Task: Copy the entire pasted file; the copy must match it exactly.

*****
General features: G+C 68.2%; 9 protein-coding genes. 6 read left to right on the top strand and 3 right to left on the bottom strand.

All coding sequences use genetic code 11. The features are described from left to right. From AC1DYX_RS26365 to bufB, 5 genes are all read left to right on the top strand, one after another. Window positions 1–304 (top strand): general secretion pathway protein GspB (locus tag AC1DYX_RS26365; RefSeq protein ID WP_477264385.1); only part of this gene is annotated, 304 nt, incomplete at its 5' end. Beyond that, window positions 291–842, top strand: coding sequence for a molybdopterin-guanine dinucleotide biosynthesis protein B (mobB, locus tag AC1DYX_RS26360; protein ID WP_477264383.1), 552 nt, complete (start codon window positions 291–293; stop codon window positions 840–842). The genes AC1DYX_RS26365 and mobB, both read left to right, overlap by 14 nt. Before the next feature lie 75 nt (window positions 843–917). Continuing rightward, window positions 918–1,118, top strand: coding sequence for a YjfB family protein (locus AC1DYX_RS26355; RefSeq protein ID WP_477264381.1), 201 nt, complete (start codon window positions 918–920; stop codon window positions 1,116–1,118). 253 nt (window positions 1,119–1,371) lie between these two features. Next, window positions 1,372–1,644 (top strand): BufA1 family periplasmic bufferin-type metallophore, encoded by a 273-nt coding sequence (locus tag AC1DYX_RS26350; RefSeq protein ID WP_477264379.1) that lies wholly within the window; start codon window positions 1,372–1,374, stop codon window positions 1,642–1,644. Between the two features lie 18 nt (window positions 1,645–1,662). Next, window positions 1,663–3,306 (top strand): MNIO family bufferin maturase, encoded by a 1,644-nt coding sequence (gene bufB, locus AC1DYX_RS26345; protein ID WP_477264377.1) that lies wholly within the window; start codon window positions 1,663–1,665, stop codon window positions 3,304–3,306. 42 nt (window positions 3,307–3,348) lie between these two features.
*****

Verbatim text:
General features: G+C 68.2%; 9 protein-coding genes. 6 read left to right on the top strand and 3 right to left on the bottom strand.

All coding sequences use genetic code 11. The features are described from left to right. From AC1DYX_RS26365 to bufB, 5 genes are all read left to right on the top strand, one after another. Window positions 1–304 (top strand): general secretion pathway protein GspB (locus tag AC1DYX_RS26365; RefSeq protein ID WP_477264385.1); only part of this gene is annotated, 304 nt, incomplete at its 5' end. Beyond that, window positions 291–842, top strand: coding sequence for a molybdopterin-guanine dinucleotide biosynthesis protein B (mobB, locus tag AC1DYX_RS26360; protein ID WP_477264383.1), 552 nt, complete (start codon window positions 291–293; stop codon window positions 840–842). The genes AC1DYX_RS26365 and mobB, both read left to right, overlap by 14 nt. Before the next feature lie 75 nt (window positions 843–917). Continuing rightward, window positions 918–1,118, top strand: coding sequence for a YjfB family protein (locus AC1DYX_RS26355; RefSeq protein ID WP_477264381.1), 201 nt, complete (start codon window positions 918–920; stop codon window positions 1,116–1,118). 253 nt (window positions 1,119–1,371) lie between these two features. Next, window positions 1,372–1,644 (top strand): BufA1 family periplasmic bufferin-type metallophore, encoded by a 273-nt coding sequence (locus tag AC1DYX_RS26350; RefSeq protein ID WP_477264379.1) that lies wholly within the window; start codon window positions 1,372–1,374, stop codon window positions 1,642–1,644. Between the two features lie 18 nt (window positions 1,645–1,662). Next, window positions 1,663–3,306 (top strand): MNIO family bufferin maturase, encoded by a 1,644-nt coding sequence (gene bufB, locus AC1DYX_RS26345; protein ID WP_477264377.1) that lies wholly within the window; start codon window positions 1,663–1,665, stop codon window positions 3,304–3,306. 42 nt (window positions 3,307–3,348) lie between these two features.